Thursday, 6 August 2009

Day 25 - Scotland East Coast - From Thurso to Inverness - Dunrobin Castle - Hundreds of dead African animals, and some fantastic live ones

The weather continues to hold. And I got sunburnt today (the weather gods' revenge on my previous complaints), while watching a falconry display at Dunrobin Castle, between Thurso and Inverness. The 13th century castle has been amended and extended, so that today it is more of a very large, grand and ornate manor house.But the spirit of the castle still persists, given it's imposing height and architecture, position on a steep hill, and fantastic gardens. It was one of the highlights of my trip. Do yourself a favour, and go see it.

But the undoubted highlight is the display of falconer Andy Hughes and his birds of prey on the lower lawns of the castle. He gives a superb exhibition with his hawk, falcon and barn owl. Displayed in succession, each bird's characteristics and behaviour comes to the fore. Andy moves between the audience, and the birds fly low over their heads, and sometimes - in the owl's case - land on someone's head.

But the birds are wild. They simply allow Andy to feed them on an ask-and-reward system. So each time they fly back to Andy's hand, he gives them a piece of raw chicken. However, if he stopped feeding them, they'd happily fly off and find their own food.

You get to see the birds right up close, and Andy's knowledge is extensive, and he puts on a great show as well. You will be thoroughly entertained and educated. A must-do. Please don't miss it, so find out more at the Dunrobin Castle website. Also in his ranks, but not displayed to our audience today, are other birds such as the golden eagle, which can be viewed in the garden as well on their open-air perches.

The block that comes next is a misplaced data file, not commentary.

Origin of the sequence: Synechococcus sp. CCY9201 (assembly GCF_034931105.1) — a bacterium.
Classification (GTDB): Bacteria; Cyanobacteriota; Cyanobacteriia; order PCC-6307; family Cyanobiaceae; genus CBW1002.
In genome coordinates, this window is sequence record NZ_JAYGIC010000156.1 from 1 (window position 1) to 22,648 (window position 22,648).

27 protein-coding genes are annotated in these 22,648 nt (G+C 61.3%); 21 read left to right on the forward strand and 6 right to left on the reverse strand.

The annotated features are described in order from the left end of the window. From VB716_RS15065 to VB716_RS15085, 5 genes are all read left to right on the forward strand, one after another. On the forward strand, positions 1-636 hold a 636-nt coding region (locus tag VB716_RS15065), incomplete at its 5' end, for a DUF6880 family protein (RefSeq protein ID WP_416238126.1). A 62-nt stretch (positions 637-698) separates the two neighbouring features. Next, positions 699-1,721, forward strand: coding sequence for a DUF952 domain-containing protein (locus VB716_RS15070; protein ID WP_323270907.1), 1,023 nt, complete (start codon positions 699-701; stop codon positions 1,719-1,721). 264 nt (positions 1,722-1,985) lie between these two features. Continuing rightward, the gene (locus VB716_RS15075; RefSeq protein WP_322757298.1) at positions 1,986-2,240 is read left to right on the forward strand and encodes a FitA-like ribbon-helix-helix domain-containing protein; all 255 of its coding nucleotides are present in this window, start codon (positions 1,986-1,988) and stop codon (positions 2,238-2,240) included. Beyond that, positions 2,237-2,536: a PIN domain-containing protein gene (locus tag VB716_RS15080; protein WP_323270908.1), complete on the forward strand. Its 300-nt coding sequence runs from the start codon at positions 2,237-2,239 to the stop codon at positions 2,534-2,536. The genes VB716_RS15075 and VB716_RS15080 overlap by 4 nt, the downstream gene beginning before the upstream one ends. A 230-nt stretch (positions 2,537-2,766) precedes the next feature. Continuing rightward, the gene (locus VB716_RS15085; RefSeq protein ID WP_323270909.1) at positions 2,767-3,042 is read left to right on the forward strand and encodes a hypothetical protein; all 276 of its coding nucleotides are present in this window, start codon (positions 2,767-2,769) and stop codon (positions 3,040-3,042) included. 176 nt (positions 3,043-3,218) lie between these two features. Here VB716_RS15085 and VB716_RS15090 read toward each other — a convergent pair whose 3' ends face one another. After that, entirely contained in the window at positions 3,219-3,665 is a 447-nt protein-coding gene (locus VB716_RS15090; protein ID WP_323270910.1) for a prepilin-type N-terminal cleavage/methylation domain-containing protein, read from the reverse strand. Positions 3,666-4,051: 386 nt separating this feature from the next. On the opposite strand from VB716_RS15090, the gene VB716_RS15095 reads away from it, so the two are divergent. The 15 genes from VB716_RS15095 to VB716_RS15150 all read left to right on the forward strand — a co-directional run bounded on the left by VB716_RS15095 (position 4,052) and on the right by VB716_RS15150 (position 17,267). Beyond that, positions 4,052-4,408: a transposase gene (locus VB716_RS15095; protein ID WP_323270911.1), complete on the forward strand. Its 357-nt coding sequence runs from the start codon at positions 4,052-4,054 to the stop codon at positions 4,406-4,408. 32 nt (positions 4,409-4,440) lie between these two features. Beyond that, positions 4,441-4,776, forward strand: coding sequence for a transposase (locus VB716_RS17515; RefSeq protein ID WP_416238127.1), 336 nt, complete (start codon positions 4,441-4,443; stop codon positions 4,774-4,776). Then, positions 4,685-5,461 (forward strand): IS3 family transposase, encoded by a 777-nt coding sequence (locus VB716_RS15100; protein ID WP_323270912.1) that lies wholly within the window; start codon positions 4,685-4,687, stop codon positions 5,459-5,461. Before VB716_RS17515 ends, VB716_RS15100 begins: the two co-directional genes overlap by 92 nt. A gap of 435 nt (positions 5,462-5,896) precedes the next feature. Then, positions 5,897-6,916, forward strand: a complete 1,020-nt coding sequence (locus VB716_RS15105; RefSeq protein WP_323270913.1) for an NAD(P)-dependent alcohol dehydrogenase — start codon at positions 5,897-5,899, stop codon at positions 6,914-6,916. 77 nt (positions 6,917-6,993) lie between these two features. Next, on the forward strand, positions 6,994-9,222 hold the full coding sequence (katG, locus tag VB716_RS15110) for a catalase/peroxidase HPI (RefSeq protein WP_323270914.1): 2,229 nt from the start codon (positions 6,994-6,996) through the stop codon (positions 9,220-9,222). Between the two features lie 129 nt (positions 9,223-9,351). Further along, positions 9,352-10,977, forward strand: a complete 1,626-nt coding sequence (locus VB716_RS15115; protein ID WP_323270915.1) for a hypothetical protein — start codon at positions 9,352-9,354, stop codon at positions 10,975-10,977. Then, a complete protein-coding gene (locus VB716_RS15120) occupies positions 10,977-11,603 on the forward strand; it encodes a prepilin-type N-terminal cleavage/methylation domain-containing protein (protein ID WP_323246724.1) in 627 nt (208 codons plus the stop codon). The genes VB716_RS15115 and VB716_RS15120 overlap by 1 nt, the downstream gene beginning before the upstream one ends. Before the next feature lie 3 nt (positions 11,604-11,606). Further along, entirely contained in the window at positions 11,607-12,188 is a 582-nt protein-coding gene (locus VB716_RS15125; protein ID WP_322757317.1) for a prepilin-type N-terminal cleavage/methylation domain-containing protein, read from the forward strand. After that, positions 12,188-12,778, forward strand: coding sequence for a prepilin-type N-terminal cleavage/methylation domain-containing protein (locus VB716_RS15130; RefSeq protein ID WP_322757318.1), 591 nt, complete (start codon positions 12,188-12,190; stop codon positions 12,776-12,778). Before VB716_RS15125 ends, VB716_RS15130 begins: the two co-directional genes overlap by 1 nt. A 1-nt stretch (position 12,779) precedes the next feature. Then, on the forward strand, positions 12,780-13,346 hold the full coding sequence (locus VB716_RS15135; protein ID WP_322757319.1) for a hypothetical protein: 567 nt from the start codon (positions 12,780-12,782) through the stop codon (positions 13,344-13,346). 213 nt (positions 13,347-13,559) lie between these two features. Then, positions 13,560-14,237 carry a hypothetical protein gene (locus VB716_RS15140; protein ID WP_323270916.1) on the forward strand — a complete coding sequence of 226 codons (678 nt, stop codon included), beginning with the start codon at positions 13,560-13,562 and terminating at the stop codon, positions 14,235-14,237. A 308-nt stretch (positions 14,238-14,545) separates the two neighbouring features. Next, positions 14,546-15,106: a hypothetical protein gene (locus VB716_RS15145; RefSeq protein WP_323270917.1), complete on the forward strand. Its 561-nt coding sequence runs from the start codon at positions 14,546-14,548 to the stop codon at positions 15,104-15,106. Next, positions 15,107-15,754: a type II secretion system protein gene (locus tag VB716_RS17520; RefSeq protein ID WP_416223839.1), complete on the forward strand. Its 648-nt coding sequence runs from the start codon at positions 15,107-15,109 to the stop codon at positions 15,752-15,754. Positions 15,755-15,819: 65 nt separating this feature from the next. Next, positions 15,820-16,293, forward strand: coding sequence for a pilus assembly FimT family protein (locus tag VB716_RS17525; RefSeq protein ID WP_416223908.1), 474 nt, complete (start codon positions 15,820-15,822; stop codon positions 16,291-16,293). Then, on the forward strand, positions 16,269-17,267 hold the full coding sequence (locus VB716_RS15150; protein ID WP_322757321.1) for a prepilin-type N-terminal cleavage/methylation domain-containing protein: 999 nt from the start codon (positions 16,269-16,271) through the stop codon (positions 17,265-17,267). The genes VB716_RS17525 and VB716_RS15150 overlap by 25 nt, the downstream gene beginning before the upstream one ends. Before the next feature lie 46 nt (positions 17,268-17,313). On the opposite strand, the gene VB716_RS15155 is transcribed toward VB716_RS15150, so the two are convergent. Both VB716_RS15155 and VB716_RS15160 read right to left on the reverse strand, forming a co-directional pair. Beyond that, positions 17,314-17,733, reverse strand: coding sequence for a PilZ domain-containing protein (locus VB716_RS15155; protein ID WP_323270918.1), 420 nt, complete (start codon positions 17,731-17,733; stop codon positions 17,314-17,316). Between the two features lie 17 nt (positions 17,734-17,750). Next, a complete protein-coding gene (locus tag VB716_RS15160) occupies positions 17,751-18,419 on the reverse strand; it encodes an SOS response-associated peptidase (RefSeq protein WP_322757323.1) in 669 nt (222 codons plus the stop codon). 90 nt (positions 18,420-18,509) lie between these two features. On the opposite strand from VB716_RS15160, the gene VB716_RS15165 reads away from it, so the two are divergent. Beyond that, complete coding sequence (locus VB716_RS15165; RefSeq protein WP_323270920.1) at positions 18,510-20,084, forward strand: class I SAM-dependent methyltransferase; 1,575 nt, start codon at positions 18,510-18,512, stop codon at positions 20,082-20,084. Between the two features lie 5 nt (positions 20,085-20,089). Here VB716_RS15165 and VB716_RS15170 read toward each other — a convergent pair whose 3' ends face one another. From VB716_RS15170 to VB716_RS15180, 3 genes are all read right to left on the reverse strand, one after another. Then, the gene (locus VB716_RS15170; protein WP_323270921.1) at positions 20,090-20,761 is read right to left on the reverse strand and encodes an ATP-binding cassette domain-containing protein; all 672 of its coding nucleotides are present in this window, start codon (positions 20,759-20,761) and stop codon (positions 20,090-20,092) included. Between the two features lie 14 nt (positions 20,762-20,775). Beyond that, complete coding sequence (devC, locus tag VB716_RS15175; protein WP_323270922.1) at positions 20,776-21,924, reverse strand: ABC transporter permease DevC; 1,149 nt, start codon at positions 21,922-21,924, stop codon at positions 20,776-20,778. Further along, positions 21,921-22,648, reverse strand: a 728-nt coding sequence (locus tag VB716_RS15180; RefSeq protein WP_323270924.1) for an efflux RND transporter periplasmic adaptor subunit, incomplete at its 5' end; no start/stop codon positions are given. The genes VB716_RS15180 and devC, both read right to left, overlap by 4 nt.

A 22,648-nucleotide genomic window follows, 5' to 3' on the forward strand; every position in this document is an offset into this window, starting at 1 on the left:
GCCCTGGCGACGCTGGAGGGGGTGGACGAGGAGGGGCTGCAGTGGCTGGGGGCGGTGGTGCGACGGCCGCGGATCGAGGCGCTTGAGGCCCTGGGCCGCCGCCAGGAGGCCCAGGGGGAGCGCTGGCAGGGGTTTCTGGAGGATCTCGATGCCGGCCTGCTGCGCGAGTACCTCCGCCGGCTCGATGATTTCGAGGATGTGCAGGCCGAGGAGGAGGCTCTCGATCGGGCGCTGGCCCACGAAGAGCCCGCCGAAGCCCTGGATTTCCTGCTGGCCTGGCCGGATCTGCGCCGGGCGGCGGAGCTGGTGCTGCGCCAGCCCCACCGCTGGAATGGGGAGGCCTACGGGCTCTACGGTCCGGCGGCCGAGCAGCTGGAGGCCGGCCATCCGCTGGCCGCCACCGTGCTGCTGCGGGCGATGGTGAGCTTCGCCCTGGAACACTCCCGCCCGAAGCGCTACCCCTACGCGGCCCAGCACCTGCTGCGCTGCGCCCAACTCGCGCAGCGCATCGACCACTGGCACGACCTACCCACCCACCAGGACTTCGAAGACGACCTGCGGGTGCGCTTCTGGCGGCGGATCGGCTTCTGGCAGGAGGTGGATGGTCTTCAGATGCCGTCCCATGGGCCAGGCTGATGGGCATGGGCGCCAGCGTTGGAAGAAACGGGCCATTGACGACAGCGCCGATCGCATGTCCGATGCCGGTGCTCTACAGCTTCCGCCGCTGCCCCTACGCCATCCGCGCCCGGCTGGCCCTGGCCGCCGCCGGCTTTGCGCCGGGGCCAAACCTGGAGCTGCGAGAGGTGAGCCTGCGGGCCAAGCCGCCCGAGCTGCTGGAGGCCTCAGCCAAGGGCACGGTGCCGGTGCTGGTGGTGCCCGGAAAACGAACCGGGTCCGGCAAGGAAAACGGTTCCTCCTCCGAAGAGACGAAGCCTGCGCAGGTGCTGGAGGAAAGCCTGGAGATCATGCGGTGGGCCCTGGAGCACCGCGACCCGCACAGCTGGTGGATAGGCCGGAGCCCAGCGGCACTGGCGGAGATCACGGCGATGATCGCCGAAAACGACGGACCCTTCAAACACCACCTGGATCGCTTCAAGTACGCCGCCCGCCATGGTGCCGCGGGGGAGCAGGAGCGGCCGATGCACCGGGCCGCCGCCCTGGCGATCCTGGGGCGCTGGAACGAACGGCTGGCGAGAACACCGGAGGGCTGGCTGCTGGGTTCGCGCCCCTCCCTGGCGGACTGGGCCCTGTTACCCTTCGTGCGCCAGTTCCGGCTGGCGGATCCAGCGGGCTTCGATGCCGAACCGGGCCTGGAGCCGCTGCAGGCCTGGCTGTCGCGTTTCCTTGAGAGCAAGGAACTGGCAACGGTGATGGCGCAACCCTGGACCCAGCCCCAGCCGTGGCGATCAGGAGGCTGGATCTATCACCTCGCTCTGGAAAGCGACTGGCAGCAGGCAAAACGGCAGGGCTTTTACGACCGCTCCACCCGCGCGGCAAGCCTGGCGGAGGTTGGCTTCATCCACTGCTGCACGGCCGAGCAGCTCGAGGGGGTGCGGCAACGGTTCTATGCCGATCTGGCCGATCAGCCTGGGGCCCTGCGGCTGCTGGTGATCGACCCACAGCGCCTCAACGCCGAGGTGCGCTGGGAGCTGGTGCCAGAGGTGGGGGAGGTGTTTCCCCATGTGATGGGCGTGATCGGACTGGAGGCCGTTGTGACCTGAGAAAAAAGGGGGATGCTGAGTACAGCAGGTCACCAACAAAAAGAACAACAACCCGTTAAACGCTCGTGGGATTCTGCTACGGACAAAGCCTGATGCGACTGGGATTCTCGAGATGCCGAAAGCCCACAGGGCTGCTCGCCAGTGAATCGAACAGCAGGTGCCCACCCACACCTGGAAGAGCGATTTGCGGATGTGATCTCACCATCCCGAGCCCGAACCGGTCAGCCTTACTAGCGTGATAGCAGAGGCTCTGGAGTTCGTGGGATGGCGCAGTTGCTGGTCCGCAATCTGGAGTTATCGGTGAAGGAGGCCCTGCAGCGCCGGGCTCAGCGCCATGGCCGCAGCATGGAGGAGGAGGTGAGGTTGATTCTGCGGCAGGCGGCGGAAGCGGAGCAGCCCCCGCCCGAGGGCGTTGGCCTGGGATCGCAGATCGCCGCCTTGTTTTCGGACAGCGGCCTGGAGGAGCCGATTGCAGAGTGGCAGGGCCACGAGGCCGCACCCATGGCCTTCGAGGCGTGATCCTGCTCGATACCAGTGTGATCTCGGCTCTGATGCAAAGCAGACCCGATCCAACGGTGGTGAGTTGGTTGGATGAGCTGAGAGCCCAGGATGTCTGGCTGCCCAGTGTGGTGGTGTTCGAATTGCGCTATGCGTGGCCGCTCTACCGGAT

Also at Dunrobin Castle is the museum of the Earl of Sutherland's hunting exploits in the 19th century in Africa. Be prepared for some disturbing viewing. There are hundreds of stuffed heads of once proud and beautiful African animals...from giraffe, to elephants, to buffalo, to the smallest animal and the largest. It's not for everyone, but it is a shocking reminder of how precious the remaining populations of wild animals are.

I then moved on to Inverness, and couldn't find any accommodation (it was the first night I hadn't planned in advance). During peak holiday season, make sure you don't make the same mistake. I eventually looked up on, and found a spot overlooking Loch Ness, about 20 minutes inland from Inverness. Craigdarroch has great views of the loch - rooms are very spacious and comfortable. The food needs some attentions (my Thai Curry was rice and sauce - for £13!), but it may have been a one-off mishap. But it's a very relaxed atmosphere for such a grand building and location, and the South African owners keep a convivial bar where guests can carouse until the late hours.

Dunrobin Castle on the way from Thurso to Inverness. Click for a full screen version.

Dunrobin's museum of dead African animals, shot by the Earl of Sutherland during the 19th Century. If you're an animal lover, this might be too much for you.

Andy Hughes gives a superb "falconry" display at Dunrobin, which shouldn't be missed. He demonstrates various birds' (including the above barn owl) behaviourial characteristics, in a highly entertaining and educating display. Don't miss it!


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